If you bought shares of Altimmune, (ALT -0.17%) Vaxart, (VXRT 30.16%) or Novavax (NVAX -1.89%) at the start of this year, you're already well on your way to riches. Thanks to the market's coronavirus vaccine frenzy, each of these companies' stock prices has exploded by more than 1,000% since the start of the year. But if you didn't invest early on, that's not surprising: Before the pandemic, these biotechs weren't exactly hot stocks.

In fact, none of them had a single drug or vaccine product approved for sale. Initiating COVID-19 vaccine programs was enough to propel them into the market's limelight, but each traveled a slightly different path to reach their current heights. Are any of them still good buys today?

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For the first two months of the year, Altimmune flew under the radar, its stock price rarely breaching $2. Even the savviest of investors couldn't have guessed that its stock would eventually grow by more than 1,160%. But at the end of February, the company announced that it had completed early development milestones for its coronavirus prophylactic, AdCOVID, and that it was initiating further preclinical testing, causing its price to nearly double overnight. During May, Altimmune stock grew from $2.96 to $9.28 on favorable AdCOVID news bundled into the quarterly earnings report, setting the stage for its next jumps.

After receiving a grant from the U.S. Department of Defense to develop its T-COVID therapeutic on June 29, Altimmune's stock swelled once again, expanding more than 200% in the two weeks that followed. Finally, the July 13 announcement of favorable results in its vaccine program buoyed the stock, taking it to the high-water mark of $33.26 on July 20. Since then, the stock has cooled off and is now trading in the $24 range, which may be a sufficient discount for investors seeking a bargain buy.


Vaxart's expansion story begins on Jan. 31, when it initiated its coronavirus vaccine program while its stock cost no more than $1.25 per share. A mere one month later, its stock had more than doubled in value, but even larger increases were to come. 

Despite a flurry of announcements about favorable preclinical data and the scaling up of manufacturing capacity in March and April, the stock wouldn't experience any similarly astonishing growth until the end of June. Being listed on the Russell 3000 index on June 24 helped Vaxart triple in value over the next several days, as did its announcement that the U.S. government's vaccine accelerator program had agreed to fund the company's efforts.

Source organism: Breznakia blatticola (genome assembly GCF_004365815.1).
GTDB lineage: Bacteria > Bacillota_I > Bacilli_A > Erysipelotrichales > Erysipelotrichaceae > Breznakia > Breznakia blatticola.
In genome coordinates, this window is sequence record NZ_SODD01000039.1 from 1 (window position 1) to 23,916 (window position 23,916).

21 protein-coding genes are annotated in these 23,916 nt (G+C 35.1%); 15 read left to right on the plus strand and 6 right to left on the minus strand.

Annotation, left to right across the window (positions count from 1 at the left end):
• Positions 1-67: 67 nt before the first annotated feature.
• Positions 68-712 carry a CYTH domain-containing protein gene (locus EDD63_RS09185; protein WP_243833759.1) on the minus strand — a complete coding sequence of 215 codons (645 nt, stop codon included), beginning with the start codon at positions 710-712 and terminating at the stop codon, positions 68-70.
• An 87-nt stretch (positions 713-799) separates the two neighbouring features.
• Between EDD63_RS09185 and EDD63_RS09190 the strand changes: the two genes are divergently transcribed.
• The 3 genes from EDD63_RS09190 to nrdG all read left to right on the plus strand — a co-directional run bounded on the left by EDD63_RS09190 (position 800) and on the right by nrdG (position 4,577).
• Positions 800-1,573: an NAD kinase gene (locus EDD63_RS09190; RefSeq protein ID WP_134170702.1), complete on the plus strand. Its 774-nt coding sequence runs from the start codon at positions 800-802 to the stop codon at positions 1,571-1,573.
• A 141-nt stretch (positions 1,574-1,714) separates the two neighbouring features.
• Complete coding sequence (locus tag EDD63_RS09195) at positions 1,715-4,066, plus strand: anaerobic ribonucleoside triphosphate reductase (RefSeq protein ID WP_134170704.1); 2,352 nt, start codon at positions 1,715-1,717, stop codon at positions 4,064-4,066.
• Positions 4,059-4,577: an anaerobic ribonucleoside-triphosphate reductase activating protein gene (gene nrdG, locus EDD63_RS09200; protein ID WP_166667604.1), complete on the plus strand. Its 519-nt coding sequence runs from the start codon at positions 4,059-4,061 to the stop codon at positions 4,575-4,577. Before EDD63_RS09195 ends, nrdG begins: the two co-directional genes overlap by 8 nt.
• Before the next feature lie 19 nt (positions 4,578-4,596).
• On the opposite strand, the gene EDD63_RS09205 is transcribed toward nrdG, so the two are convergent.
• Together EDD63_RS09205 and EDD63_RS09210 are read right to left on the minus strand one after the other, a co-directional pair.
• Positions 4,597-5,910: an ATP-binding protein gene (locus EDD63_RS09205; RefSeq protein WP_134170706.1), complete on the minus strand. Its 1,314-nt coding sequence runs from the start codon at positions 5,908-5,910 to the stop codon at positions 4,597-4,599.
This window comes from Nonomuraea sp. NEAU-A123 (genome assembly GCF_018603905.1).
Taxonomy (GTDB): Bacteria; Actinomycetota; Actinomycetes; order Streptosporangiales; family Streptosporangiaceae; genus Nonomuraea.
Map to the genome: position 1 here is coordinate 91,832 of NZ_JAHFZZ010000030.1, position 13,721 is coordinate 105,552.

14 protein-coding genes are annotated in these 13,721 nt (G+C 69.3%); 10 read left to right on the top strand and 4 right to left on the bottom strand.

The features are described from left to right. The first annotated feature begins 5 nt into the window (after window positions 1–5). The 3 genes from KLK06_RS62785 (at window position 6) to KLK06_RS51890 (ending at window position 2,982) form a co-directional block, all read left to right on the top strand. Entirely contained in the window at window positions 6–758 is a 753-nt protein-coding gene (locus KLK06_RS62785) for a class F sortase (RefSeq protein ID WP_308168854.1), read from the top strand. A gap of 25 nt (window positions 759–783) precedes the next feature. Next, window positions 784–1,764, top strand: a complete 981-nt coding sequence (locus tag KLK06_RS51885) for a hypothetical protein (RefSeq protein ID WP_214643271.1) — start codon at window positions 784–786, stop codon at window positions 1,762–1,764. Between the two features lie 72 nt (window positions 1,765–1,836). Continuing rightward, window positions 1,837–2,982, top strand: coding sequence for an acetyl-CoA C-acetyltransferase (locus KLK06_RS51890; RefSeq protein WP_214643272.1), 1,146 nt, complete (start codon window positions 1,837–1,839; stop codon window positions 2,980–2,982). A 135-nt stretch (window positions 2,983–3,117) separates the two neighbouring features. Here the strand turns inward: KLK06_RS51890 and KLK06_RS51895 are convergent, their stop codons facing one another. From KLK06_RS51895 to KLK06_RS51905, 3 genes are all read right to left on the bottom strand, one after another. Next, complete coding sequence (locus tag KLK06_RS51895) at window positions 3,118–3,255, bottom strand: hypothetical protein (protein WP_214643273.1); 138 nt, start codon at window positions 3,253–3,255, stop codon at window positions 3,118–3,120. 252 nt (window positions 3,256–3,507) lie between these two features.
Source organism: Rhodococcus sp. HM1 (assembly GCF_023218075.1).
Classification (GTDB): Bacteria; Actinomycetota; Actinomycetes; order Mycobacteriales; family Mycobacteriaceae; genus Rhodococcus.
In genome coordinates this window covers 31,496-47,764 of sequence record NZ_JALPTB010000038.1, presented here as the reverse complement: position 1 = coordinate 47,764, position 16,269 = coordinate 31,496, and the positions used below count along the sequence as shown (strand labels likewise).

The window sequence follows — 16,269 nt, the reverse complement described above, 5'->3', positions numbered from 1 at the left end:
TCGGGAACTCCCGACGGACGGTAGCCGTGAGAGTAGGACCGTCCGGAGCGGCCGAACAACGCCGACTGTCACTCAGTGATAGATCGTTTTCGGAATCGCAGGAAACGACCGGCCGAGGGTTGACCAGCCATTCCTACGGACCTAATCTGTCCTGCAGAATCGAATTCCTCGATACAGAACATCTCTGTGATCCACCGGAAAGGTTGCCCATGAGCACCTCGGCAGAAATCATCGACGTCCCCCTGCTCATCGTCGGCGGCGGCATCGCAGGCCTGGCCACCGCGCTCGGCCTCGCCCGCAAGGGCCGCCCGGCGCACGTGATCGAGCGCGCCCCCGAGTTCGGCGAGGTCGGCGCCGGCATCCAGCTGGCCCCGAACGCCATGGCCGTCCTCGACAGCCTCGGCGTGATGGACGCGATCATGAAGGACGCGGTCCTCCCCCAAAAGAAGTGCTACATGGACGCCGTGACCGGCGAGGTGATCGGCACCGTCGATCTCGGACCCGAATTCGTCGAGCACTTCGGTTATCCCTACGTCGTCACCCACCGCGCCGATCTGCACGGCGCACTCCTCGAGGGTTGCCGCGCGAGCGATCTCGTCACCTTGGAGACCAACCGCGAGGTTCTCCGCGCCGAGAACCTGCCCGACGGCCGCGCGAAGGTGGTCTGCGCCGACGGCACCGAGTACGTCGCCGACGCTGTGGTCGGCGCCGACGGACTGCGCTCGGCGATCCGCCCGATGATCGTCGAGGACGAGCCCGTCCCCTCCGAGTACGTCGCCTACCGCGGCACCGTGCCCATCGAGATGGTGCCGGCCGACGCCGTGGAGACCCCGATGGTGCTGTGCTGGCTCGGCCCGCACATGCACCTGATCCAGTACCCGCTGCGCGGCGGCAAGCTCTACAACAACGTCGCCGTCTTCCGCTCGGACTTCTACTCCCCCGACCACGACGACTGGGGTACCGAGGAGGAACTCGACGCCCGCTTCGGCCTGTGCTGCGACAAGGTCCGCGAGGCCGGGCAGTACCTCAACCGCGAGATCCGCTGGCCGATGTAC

Shortly afterward, speculators fueled the rest of Vaxart's climb to $16.97 in mid-July, accounting for an increase of 4,748% over the start of the year. Though a large portion of these gains were sharply culled over the following weeks, the company's trajectory is still quite marvelous. At the beginning of 2020, Vaxart's stock was trading at $0.36. It's now up by about 2,490% and costs about $9 per share.

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Novavax stock has posted the steepest growth of the three, up more than 3,240% from its price in the $4 range at the start of the year to reach its current level of around $131. This means that if you had invested $10,000 in Novavax in January, you'd have more than $300,000 right now. 

By late February, Novavax was knee-deep in vaccine development, and its stock was up more than 300%. That price increased steadily through April, and on May 11, the company announced that it had accepted $388 million in funding from the Coalition for Epidemic Preparedness Innovations, with clinical trials to start later that month. This prompted a rapid move beyond $56 per share. 

In June, Novavax stock really started taking off, but the big news came July 7 when investors learned that the U.S. government had invested in its coronavirus vaccine program to the tune of $1.6 billion. Positive clinical trial results for its vaccine candidate brought the stock to a high of more than $178 in early August, and while it's declined some since then, it just might have a few more growth spurts in store before the end of the year. Keep an eye on Novavax's clinical trial results to see whether it can break its prior record.